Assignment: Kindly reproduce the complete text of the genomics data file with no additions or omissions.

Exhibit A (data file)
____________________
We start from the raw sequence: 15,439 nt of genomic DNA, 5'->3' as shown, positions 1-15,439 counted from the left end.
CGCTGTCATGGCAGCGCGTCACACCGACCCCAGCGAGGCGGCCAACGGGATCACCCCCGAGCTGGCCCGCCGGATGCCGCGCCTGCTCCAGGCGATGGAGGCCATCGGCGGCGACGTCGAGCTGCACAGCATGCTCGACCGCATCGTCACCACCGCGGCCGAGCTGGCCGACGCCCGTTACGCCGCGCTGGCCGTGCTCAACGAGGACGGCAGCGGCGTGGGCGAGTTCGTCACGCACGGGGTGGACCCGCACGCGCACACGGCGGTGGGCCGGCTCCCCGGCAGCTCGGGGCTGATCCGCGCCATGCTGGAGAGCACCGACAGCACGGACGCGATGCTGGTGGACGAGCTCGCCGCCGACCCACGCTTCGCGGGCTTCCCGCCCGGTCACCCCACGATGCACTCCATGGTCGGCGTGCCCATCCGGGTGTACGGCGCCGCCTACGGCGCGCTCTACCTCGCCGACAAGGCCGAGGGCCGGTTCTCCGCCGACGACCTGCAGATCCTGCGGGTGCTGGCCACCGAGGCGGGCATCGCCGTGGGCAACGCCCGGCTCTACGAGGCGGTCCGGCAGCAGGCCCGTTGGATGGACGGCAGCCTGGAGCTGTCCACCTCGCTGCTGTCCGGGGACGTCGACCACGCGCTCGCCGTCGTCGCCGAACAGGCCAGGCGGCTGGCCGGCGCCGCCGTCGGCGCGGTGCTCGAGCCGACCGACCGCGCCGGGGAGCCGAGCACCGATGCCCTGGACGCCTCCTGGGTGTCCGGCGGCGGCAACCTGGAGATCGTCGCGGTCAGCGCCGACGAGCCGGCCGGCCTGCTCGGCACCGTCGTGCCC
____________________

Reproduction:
We start from the raw sequence: 15,439 nt of genomic DNA, 5'->3' as shown, positions 1-15,439 counted from the left end.
CGCTGTCATGGCAGCGCGTCACACCGACCCCAGCGAGGCGGCCAACGGGATCACCCCCGAGCTGGCCCGCCGGATGCCGCGCCTGCTCCAGGCGATGGAGGCCATCGGCGGCGACGTCGAGCTGCACAGCATGCTCGACCGCATCGTCACCACCGCGGCCGAGCTGGCCGACGCCCGTTACGCCGCGCTGGCCGTGCTCAACGAGGACGGCAGCGGCGTGGGCGAGTTCGTCACGCACGGGGTGGACCCGCACGCGCACACGGCGGTGGGCCGGCTCCCCGGCAGCTCGGGGCTGATCCGCGCCATGCTGGAGAGCACCGACAGCACGGACGCGATGCTGGTGGACGAGCTCGCCGCCGACCCACGCTTCGCGGGCTTCCCGCCCGGTCACCCCACGATGCACTCCATGGTCGGCGTGCCCATCCGGGTGTACGGCGCCGCCTACGGCGCGCTCTACCTCGCCGACAAGGCCGAGGGCCGGTTCTCCGCCGACGACCTGCAGATCCTGCGGGTGCTGGCCACCGAGGCGGGCATCGCCGTGGGCAACGCCCGGCTCTACGAGGCGGTCCGGCAGCAGGCCCGTTGGATGGACGGCAGCCTGGAGCTGTCCACCTCGCTGCTGTCCGGGGACGTCGACCACGCGCTCGCCGTCGTCGCCGAACAGGCCAGGCGGCTGGCCGGCGCCGCCGTCGGCGCGGTGCTCGAGCCGACCGACCGCGCCGGGGAGCCGAGCACCGATGCCCTGGACGCCTCCTGGGTGTCCGGCGGCGGCAACCTGGAGATCGTCGCGGTCAGCGCCGACGAGCCGGCCGGCCTGCTCGGCACCGTCGTGCCC